carried the news of the world as well as local events and occasions.
They were not the principal source of news; they were the only
source of news. The early newspapers were the radio and television
and Internet to every American who sought to be informed. Those
papers, now almost all gone, were the lone instrument of the great
experiment of freedom of speech and information in the early days of
Logan County and all across America.
[to top of second column]
The evolution in information-gathering and dissemination changed
because of the newspaper. Citizens who gathered around the
pot-bellied stoves of the general stores now talked of what they had
read rather than what they had heard. The newspaper was becoming the
eyes and the ears as well as the voice of the nation. The papers
changed conversation from a discourse on what had happened a while
ago to what had just occurred or was in the process of occurring.
The information fed upon itself as the effects of being informed
fueled individuals to seek still more information. Like the stoves
themselves, newspaper readers consumed and demanded replenishment
The early newspapers actually changed and united the culture of
America as tens of thousands of immigrants learned to read and write
English by using newspapers as their textbooks. Books were still not
readily available in quantities necessary to feed the insatiable
demands of avid new readers; and newspapers, with huge, pages-long
stories of heroes and villains, made their way around towns until
the papers' words were no longer legible enough to read.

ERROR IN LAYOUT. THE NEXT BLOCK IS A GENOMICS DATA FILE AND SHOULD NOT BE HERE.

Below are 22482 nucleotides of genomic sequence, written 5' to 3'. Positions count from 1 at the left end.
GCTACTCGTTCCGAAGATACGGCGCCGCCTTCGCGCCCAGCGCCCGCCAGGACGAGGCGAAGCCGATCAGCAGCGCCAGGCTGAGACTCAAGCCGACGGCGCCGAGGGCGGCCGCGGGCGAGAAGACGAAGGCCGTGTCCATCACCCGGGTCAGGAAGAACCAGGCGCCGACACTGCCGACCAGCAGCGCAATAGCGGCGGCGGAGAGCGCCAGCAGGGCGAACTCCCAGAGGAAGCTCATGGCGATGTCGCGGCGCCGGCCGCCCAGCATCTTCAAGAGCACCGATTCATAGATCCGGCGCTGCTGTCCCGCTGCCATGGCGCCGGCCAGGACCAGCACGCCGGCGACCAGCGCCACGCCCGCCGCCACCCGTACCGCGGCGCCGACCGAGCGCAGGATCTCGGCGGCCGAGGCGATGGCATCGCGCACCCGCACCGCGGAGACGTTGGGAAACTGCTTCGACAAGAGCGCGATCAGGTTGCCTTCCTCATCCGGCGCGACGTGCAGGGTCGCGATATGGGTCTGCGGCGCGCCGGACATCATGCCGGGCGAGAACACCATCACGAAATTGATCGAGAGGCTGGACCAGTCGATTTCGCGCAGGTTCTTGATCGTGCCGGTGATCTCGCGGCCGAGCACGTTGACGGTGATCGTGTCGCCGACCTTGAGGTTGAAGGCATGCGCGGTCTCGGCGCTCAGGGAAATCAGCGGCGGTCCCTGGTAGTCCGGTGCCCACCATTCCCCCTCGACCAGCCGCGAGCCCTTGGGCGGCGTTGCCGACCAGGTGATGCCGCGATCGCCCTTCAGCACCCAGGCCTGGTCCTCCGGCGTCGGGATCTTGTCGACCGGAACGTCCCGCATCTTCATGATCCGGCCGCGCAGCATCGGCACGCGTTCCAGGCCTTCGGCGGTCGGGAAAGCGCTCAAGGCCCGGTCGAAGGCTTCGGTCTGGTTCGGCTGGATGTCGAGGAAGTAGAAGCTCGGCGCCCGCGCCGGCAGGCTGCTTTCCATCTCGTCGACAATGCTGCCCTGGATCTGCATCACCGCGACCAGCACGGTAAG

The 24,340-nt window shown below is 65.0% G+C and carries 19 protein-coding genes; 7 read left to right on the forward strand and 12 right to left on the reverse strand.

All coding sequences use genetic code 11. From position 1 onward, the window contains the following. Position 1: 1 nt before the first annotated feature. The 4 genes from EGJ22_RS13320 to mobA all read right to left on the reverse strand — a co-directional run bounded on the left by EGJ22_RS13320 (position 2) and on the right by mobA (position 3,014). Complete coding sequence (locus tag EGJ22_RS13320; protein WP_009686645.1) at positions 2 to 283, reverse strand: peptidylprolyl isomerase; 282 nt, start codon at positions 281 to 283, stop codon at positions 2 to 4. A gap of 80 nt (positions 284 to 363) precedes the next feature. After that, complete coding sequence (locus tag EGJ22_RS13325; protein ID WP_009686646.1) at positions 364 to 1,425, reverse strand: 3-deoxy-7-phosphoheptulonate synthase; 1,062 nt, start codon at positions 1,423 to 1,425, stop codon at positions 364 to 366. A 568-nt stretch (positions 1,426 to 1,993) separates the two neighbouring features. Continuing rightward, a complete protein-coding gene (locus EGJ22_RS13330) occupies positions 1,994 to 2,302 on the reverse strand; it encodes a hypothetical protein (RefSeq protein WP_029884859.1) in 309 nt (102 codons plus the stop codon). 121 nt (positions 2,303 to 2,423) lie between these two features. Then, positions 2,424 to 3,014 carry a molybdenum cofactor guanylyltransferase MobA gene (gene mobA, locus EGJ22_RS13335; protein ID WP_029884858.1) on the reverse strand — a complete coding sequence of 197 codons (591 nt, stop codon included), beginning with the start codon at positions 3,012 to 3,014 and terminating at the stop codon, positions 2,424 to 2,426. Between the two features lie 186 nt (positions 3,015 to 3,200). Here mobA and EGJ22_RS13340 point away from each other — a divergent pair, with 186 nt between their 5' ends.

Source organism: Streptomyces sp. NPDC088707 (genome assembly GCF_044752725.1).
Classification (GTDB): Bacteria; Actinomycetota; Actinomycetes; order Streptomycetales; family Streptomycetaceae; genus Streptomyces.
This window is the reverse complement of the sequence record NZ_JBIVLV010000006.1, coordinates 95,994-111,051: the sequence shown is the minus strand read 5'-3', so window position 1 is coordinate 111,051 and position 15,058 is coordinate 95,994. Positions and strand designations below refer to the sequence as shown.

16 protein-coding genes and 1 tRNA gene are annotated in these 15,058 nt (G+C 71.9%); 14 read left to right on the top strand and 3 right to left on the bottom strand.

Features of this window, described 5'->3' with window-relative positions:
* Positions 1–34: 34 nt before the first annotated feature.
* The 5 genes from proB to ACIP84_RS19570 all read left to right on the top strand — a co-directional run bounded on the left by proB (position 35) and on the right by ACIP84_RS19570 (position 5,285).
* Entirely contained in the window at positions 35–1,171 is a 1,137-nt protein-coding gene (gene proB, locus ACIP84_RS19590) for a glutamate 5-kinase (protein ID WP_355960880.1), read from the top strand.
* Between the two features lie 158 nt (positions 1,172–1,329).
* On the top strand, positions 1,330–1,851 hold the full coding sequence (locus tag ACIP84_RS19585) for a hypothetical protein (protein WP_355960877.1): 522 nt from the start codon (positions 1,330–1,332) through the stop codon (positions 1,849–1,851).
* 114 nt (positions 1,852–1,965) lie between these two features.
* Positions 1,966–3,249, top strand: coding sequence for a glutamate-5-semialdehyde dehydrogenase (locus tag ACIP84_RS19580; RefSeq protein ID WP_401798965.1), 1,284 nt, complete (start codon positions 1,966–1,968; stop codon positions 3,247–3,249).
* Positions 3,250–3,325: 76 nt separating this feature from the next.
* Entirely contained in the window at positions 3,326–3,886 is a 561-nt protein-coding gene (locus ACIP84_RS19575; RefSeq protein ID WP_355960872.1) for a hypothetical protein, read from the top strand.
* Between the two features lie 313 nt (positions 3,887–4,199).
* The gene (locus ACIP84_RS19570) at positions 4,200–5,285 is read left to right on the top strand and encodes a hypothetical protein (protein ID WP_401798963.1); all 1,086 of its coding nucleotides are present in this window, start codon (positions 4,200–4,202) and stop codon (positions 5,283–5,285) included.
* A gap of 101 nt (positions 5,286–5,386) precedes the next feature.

As the 20th century moved through the decades, the newspaper
continued to evolve with the times. Electronic broadcasting on
radios and television news vied with and usurped the sole necessity
of reading the paper. The early radio and television newsmen, of
course, were all newspapermen who found the new mediums intriguing
enough to make the change to these new mechanisms of information.
Many papers floundered and closed during this evolution. Many
changed with the times and continued to flourish as they found their
niche, their strength in remaining viable. They realized that
finding the pulse of their community and becoming the heart to pump
the information their readers wanted to read into their pages made
them as important to be read as the town crier of old was to be
heard. In effect, by coming full circle, the newspaper had traveled
back to its roots. Roots embedded and intertwined with the very
purpose that made them grow two centuries before.
Now, thanks to all the room in the world, Internet publications
are becoming as common to the reader as those old newspapers were to
our ancestors centuries ago. As we move further into the 21st
century, we are at the brink of greater changes in how communities
receive their news.
Gone are space requirements and picture restrictions. We can
deliver the full story with supporting details, studies, graphs,
charts and links to the chronological development of an event or
issue and to other related information. Pictures have greater
clarity, and because they can be added in numbers, they can tell a
story all by themselves.
Technological advancements have created a great new world of how
news is currently presented, and this will continue to evolve in the
upcoming years and decades.
It is our hope to keep up with these advances in such a way as to
serve you with the best news product available. When LDN began as an
online-only daily newspaper, we had a head start on most community
news sources. It is our hope to keep up with the new ways, and to
remember our legacy.
Most important to Lincoln Daily News has been the interaction
with our community. You are what matters most and have put LDN here.
Those who have contributed to the news since our first days are
beyond number. We expressly appreciate all, and we wish to thank
each and every one of you for your submissions and for reading.
The Lincoln Daily News staff thanks you!